ArticlePDF Available

A New Connected-Component Labeling Algorithm

Authors:

Abstract and Figures

This paper proposes a new first-scan method for two-scan labeling algorithms. In the first scan, our proposed method first scans image lines three by three with a leaving line, and for foreground pixels among each three lines, assigns them provisional labels, and finds and resolves label equivalences among them. Then, it processes the leaving lines from top to bottom one by one, and for each line, assigns foreground pixels on the line provisional labels, finding and resolving label equivalences between the foreground pixels and those on the lines immediately above and below the current line. Experimental results demonstrated that our method is more efficient than conventional label-equivalence-based labeling algorithms.
Content may be subject to copyright.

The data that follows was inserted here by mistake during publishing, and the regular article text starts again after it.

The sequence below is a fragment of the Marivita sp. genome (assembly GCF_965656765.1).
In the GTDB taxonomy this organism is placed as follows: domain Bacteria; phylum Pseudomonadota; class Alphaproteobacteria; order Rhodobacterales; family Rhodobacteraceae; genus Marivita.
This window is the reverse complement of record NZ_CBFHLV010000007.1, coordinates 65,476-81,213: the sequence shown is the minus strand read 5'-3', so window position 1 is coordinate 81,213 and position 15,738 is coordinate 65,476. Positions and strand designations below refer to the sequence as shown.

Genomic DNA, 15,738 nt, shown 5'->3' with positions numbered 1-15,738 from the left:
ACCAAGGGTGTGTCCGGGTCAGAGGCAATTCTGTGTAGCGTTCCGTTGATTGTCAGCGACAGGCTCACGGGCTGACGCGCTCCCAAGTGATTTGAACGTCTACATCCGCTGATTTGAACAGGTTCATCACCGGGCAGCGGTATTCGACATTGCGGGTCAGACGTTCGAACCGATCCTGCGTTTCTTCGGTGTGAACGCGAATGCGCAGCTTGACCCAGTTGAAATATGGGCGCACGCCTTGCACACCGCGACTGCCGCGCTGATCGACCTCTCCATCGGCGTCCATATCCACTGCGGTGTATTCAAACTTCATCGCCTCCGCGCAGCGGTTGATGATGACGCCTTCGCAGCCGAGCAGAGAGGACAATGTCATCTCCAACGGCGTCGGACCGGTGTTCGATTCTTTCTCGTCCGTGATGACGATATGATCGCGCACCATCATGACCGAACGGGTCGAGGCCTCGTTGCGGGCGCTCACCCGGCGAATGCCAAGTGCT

A New Connected-Component Labeling Algorithm
Yuyan Chao1, Lifeng He2, Kenji Suzuki3, Qian Yu4, Wei Tang5
1.Shannxi University of Science and Technology, China & Nagoya Sangyo University,
Aichi, Japan, chao@nagoya-su.ac.jp
2.Aichi Perfectural University, Aichi, Japan, helifeng@ist.aichi-pu.ac.jp
3.The University of Chicago, Chicago, USA, Suzuki@uchicago.edu
4.Nagoya Institute of Technology, Nagoya, Japan
5.Shannxi University of Science and Technology, China
Abstract. This paper proposes a new first-scan method for two-scan labeling algorithms. In the first scan, our proposed
method first scans image lines three by three with a leaving line, and for foreground pixels among each three lines,
assigns them provisional labels, and finds and resolves label equivalences among them. Then, it processes the leaving
lines from top to bottom one by one, and for each line, assigns foreground pixels on the line provisional labels, finding
and resolving label equivalences between the foreground pixels and those on the lines immediately above and below the
current line. Experimental results demonstrated that our method is more efficient than conventional label-equivalence-